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Before Braille Was King, It Had to Win the War of the Dots

 

Stevie Wonder had the honor of opening the envelope containing the Song of the Year winner at the Grammy Awards last month. That sounds like the setup for a joke, but the card was printed in Braille, so Wonder was the only one on stage who could have read it. The Braille Institute of America printed the card for the award ceremony. The scene inspired Ben Marks to look into the history of Braille writers. Frenchman Louis Braille developed the system in 1824, but the machines that print it arose from a battle between two competing systems developed in the 1890s.

The idea for the first machine, the Braille-writer, came to its inventor, Frank Hall, when Hall was serving as the superintendent of the Illinois Institution for the Education of the Blind in Jacksonville. The idea was planted in 1890, shortly after his arrival at the institution, when Hall purchased 15 regular typewriters for his students. Hall was what we’d describe today as an early adopter, using an Edison phonograph (an 1877 invention) as a dictating device to help students practice at their keyboards. Indeed, Hall was so comfortable with the work of his students that he had them type his personal correspondence.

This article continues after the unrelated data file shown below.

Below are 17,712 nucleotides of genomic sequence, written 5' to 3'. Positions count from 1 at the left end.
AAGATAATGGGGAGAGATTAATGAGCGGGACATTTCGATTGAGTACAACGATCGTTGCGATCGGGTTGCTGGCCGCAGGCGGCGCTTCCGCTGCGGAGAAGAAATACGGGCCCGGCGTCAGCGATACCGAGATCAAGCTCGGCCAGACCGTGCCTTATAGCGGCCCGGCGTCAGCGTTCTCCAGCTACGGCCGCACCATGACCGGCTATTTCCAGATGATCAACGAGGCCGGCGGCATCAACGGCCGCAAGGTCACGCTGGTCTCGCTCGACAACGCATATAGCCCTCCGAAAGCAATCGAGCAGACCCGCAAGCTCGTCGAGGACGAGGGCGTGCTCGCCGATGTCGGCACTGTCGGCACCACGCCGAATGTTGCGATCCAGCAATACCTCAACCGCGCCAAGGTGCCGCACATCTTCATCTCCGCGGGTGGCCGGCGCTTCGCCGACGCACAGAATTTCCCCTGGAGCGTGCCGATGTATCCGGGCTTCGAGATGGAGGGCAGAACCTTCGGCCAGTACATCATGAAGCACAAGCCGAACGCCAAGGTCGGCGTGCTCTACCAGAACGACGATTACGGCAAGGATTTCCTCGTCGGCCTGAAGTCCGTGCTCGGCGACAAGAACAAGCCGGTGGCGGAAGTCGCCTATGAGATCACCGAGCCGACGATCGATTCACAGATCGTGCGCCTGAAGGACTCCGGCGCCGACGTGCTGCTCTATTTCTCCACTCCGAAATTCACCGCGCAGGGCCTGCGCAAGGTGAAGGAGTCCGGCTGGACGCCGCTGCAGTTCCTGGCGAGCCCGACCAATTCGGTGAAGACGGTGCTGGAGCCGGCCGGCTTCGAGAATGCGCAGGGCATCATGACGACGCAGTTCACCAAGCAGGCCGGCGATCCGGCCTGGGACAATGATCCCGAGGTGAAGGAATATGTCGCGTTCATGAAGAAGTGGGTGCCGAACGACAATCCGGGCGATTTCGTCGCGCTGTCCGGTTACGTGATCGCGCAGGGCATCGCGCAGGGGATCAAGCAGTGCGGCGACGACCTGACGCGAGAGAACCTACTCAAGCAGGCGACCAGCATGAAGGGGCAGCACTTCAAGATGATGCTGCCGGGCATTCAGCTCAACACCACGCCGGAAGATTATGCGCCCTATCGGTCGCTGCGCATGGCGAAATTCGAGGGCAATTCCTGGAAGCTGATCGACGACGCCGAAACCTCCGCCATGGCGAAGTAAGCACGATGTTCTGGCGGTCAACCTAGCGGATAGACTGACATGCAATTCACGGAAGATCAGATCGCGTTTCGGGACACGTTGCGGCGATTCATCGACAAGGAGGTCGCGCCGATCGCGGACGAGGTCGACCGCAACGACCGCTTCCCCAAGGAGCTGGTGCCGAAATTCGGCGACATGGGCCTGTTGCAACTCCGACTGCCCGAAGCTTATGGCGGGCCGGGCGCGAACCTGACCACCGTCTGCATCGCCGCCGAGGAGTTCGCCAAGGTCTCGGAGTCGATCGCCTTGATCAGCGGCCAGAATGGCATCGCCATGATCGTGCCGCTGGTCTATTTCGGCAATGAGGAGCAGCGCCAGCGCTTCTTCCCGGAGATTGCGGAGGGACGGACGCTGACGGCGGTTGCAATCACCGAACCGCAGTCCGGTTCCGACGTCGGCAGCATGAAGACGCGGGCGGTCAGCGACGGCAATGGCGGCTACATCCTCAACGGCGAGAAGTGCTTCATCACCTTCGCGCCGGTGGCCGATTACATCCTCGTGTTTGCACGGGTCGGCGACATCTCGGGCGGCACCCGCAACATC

When they weren’t typing his correspondence on regular typewriters, Hall’s students read a form of tactile type with their fingers called New York Point. In the early 1890s, Braille was widely used throughout the world, but it was only one of more than 30 tactile systems used by the blind in the United States. Hall noticed, though, that his students had learned Braille themselves, choosing it over New York Point for their private correspondence. “When Hall saw that,” Ball says, “he thought, ‘If the students prefer Braille, maybe we ought to become a Braille school.’ He made that decision very early on.”

By 1891, Hall turned his attention to giving his students a better tool to communicate with each other. At the time, when a blind person wanted to write something for people to read later, they’d use a tablet and a stylus. Aided by a guide, they would press the stylus into the paper, creating patterns of dots, which could be read when the paper was turned over. “That meant every letter had to be formed backwards, and you had to work right to left,” Ball says. “It was quite time-consuming. Everybody recognized that typewriters were important for communication,” he adds. “The blind were asking, ‘Why can’t we get one, too?’”

So Hall and an engineer designed and built the Hall Braille-writer. But Braille wasn’t the only format being taught to the blind -there was also New York Point, which had its own advocates. William Bell Wait was one of them, and he invented the Kleidograph to make writing in New York Point easier. We know which won, but the differences between them and how the battle between the two systems (and their writing devices) played out is an interesting story you can read at Collectors Weekly. 


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